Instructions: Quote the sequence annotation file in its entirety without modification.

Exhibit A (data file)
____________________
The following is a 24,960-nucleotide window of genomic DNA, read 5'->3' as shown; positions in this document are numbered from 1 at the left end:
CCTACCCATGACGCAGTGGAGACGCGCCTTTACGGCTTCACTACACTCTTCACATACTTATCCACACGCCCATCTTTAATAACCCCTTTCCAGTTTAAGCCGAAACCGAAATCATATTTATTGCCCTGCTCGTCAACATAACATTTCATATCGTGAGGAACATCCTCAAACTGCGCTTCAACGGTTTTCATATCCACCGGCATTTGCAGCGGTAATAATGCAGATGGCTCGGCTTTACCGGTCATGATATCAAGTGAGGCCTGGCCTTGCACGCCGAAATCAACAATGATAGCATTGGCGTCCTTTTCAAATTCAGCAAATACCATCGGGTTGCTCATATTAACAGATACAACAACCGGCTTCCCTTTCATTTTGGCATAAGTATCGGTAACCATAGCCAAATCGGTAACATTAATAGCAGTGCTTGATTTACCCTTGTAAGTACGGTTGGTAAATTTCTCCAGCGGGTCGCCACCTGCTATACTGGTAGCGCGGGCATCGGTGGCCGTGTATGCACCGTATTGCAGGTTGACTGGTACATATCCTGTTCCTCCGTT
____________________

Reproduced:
The following is a 24,960-nucleotide window of genomic DNA, read 5'->3' as shown; positions in this document are numbered from 1 at the left end:
CCTACCCATGACGCAGTGGAGACGCGCCTTTACGGCTTCACTACACTCTTCACATACTTATCCACACGCCCATCTTTAATAACCCCTTTCCAGTTTAAGCCGAAACCGAAATCATATTTATTGCCCTGCTCGTCAACATAACATTTCATATCGTGAGGAACATCCTCAAACTGCGCTTCAACGGTTTTCATATCCACCGGCATTTGCAGCGGTAATAATGCAGATGGCTCGGCTTTACCGGTCATGATATCAAGTGAGGCCTGGCCTTGCACGCCGAAATCAACAATGATAGCATTGGCGTCCTTTTCAAATTCAGCAAATACCATCGGGTTGCTCATATTAACAGATACAACAACCGGCTTCCCTTTCATTTTGGCATAAGTATCGGTAACCATAGCCAAATCGGTAACATTAATAGCAGTGCTTGATTTACCCTTGTAAGTACGGTTGGTAAATTTCTCCAGCGGGTCGCCACCTGCTATACTGGTAGCGCGGGCATCGGTGGCCGTGTATGCACCGTATTGCAGGTTGACTGGTACATATCCTGTTCCTCCGTT